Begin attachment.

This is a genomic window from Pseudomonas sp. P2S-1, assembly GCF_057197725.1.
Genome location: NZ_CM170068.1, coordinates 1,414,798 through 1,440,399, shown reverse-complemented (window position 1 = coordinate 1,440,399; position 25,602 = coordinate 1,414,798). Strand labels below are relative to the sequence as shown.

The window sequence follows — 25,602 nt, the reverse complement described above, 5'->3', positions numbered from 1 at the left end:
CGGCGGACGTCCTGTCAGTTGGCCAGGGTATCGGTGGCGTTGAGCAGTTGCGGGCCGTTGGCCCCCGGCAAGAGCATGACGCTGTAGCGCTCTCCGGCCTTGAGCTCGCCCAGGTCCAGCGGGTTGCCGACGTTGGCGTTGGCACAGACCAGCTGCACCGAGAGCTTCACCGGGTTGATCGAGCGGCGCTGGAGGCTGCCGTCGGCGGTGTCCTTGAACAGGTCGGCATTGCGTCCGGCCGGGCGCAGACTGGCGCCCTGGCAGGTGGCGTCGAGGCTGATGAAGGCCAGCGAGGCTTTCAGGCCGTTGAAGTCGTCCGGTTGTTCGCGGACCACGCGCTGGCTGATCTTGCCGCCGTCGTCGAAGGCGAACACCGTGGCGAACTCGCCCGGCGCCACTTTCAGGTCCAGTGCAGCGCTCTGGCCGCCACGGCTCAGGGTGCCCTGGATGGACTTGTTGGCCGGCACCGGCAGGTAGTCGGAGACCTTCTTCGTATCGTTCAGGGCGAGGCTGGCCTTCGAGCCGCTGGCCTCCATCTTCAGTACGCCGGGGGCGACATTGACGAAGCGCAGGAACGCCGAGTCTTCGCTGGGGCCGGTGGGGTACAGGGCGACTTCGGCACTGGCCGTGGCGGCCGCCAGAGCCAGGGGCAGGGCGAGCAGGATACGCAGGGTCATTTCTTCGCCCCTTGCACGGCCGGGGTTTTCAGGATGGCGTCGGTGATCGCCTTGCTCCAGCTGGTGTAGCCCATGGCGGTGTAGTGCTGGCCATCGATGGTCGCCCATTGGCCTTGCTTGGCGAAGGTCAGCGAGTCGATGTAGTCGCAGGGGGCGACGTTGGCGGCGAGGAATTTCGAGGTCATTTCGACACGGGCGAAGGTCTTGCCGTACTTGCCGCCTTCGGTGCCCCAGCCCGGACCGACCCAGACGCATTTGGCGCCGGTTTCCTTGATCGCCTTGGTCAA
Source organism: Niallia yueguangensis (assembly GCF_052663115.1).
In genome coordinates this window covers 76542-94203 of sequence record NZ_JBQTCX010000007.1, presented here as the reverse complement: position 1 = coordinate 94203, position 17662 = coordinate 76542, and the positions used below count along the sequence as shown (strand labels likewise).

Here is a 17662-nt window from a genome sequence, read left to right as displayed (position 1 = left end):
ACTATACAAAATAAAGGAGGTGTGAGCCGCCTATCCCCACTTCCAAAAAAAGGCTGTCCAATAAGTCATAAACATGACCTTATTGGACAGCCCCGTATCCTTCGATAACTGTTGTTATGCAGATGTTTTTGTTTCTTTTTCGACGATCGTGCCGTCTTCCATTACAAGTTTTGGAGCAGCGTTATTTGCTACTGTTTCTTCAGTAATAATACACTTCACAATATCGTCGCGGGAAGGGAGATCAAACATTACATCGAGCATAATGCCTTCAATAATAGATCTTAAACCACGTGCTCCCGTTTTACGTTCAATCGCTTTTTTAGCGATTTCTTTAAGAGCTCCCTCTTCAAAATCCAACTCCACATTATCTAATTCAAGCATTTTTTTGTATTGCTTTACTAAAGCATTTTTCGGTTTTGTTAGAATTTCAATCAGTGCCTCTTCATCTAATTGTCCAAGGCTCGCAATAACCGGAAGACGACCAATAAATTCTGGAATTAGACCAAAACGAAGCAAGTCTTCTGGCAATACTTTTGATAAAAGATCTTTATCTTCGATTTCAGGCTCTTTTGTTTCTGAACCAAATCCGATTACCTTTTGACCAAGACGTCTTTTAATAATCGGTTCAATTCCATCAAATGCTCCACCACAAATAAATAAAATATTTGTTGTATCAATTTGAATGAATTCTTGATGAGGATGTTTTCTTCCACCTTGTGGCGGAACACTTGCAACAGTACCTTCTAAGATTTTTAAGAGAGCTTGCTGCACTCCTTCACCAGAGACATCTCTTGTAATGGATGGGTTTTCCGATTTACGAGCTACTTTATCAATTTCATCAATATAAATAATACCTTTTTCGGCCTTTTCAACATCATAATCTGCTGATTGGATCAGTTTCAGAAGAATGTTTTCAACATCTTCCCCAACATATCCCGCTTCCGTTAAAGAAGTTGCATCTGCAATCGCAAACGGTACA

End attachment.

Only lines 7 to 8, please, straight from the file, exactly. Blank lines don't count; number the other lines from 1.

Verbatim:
Here is a 17662-nt window from a genome sequence, read left to right as displayed (position 1 = left end):
ACTATACAAAATAAAGGAGGTGTGAGCCGCCTATCCCCACTTCCAAAAAAAGGCTGTCCAATAAGTCATAAACATGACCTTATTGGACAGCCCCGTATCCTTCGATAACTGTTGTTATGCAGATGTTTTTGTTTCTTTTTCGACGATCGTGCCGTCTTCCATTACAAGTTTTGGAGCAGCGTTATTTGCTACTGTTTCTTCAGTAATAATACACTTCACAATATCGTCGCGGGAAGGGAGATCAAACATTACATCGAGCATAATGCCTTCAATAATAGATCTTAAACCACGTGCTCCCGTTTTACGTTCAATCGCTTTTTTAGCGATTTCTTTAAGAGCTCCCTCTTCAAAATCCAACTCCACATTATCTAATTCAAGCATTTTTTTGTATTGCTTTACTAAAGCATTTTTCGGTTTTGTTAGAATTTCAATCAGTGCCTCTTCATCTAATTGTCCAAGGCTCGCAATAACCGGAAGACGACCAATAAATTCTGGAATTAGACCAAAACGAAGCAAGTCTTCTGGCAATACTTTTGATAAAAGATCTTTATCTTCGATTTCAGGCTCTTTTGTTTCTGAACCAAATCCGATTACCTTTTGACCAAGACGTCTTTTAATAATCGGTTCAATTCCATCAAATGCTCCACCACAAATAAATAAAATATTTGTTGTATCAATTTGAATGAATTCTTGATGAGGATGTTTTCTTCCACCTTGTGGCGGAACACTTGCAACAGTACCTTCTAAGATTTTTAAGAGAGCTTGCTGCACTCCTTCACCAGAGACATCTCTTGTAATGGATGGGTTTTCCGATTTACGAGCTACTTTATCAATTTCATCAATATAAATAATACCTTTTTCGGCCTTTTCAACATCATAATCTGCTGATTGGATCAGTTTCAGAAGAATGTTTTCAACATCTTCCCCAACATATCCCGCTTCCGTTAAAGAAGTTGCATCTGCAATCGCAAACGGTACA